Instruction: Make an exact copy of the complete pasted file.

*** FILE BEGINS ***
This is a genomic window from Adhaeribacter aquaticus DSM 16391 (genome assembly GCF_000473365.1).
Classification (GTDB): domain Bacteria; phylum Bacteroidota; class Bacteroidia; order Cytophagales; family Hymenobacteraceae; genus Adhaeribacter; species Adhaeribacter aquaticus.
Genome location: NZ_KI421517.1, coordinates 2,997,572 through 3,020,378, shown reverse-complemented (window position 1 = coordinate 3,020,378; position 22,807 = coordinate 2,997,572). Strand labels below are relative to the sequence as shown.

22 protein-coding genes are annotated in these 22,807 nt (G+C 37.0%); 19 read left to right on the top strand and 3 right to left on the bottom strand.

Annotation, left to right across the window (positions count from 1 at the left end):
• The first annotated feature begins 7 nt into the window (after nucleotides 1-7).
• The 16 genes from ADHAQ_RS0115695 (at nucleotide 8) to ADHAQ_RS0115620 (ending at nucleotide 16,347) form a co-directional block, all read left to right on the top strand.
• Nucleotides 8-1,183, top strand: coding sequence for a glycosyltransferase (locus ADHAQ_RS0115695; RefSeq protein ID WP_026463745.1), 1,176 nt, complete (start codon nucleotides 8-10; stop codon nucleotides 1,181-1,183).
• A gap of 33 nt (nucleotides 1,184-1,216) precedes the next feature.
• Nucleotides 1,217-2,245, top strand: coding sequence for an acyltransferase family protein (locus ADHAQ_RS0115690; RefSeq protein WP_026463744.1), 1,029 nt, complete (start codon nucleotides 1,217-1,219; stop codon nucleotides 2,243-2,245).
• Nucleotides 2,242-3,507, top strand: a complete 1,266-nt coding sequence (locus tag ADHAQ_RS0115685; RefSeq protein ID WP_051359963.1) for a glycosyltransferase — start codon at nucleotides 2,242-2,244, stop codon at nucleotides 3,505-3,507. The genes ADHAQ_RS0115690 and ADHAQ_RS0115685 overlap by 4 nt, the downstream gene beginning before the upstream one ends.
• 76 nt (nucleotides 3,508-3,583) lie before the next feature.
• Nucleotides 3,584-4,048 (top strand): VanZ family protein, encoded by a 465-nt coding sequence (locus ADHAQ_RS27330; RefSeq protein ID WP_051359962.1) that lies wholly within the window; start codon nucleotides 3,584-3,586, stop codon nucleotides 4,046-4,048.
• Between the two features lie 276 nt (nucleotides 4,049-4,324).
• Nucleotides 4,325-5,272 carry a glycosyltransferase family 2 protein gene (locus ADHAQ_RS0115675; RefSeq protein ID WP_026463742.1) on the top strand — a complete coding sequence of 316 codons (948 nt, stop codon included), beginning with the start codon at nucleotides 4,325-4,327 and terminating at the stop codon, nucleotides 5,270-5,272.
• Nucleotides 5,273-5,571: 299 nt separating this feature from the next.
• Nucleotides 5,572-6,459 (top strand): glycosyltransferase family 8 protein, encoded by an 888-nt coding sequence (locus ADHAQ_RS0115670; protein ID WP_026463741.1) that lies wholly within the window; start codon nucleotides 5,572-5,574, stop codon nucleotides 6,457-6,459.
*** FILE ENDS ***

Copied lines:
This is a genomic window from Adhaeribacter aquaticus DSM 16391 (genome assembly GCF_000473365.1).
Classification (GTDB): domain Bacteria; phylum Bacteroidota; class Bacteroidia; order Cytophagales; family Hymenobacteraceae; genus Adhaeribacter; species Adhaeribacter aquaticus.
Genome location: NZ_KI421517.1, coordinates 2,997,572 through 3,020,378, shown reverse-complemented (window position 1 = coordinate 3,020,378; position 22,807 = coordinate 2,997,572). Strand labels below are relative to the sequence as shown.

22 protein-coding genes are annotated in these 22,807 nt (G+C 37.0%); 19 read left to right on the top strand and 3 right to left on the bottom strand.

Annotation, left to right across the window (positions count from 1 at the left end):
• The first annotated feature begins 7 nt into the window (after nucleotides 1-7).
• The 16 genes from ADHAQ_RS0115695 (at nucleotide 8) to ADHAQ_RS0115620 (ending at nucleotide 16,347) form a co-directional block, all read left to right on the top strand.
• Nucleotides 8-1,183, top strand: coding sequence for a glycosyltransferase (locus ADHAQ_RS0115695; RefSeq protein ID WP_026463745.1), 1,176 nt, complete (start codon nucleotides 8-10; stop codon nucleotides 1,181-1,183).
• A gap of 33 nt (nucleotides 1,184-1,216) precedes the next feature.
• Nucleotides 1,217-2,245, top strand: coding sequence for an acyltransferase family protein (locus ADHAQ_RS0115690; RefSeq protein WP_026463744.1), 1,029 nt, complete (start codon nucleotides 1,217-1,219; stop codon nucleotides 2,243-2,245).
• Nucleotides 2,242-3,507, top strand: a complete 1,266-nt coding sequence (locus tag ADHAQ_RS0115685; RefSeq protein ID WP_051359963.1) for a glycosyltransferase — start codon at nucleotides 2,242-2,244, stop codon at nucleotides 3,505-3,507. The genes ADHAQ_RS0115690 and ADHAQ_RS0115685 overlap by 4 nt, the downstream gene beginning before the upstream one ends.
• 76 nt (nucleotides 3,508-3,583) lie before the next feature.
• Nucleotides 3,584-4,048 (top strand): VanZ family protein, encoded by a 465-nt coding sequence (locus ADHAQ_RS27330; RefSeq protein ID WP_051359962.1) that lies wholly within the window; start codon nucleotides 3,584-3,586, stop codon nucleotides 4,046-4,048.
• Between the two features lie 276 nt (nucleotides 4,049-4,324).
• Nucleotides 4,325-5,272 carry a glycosyltransferase family 2 protein gene (locus ADHAQ_RS0115675; RefSeq protein ID WP_026463742.1) on the top strand — a complete coding sequence of 316 codons (948 nt, stop codon included), beginning with the start codon at nucleotides 4,325-4,327 and terminating at the stop codon, nucleotides 5,270-5,272.
• Nucleotides 5,273-5,571: 299 nt separating this feature from the next.
• Nucleotides 5,572-6,459 (top strand): glycosyltransferase family 8 protein, encoded by an 888-nt coding sequence (locus ADHAQ_RS0115670; protein ID WP_026463741.1) that lies wholly within the window; start codon nucleotides 5,572-5,574, stop codon nucleotides 6,457-6,459.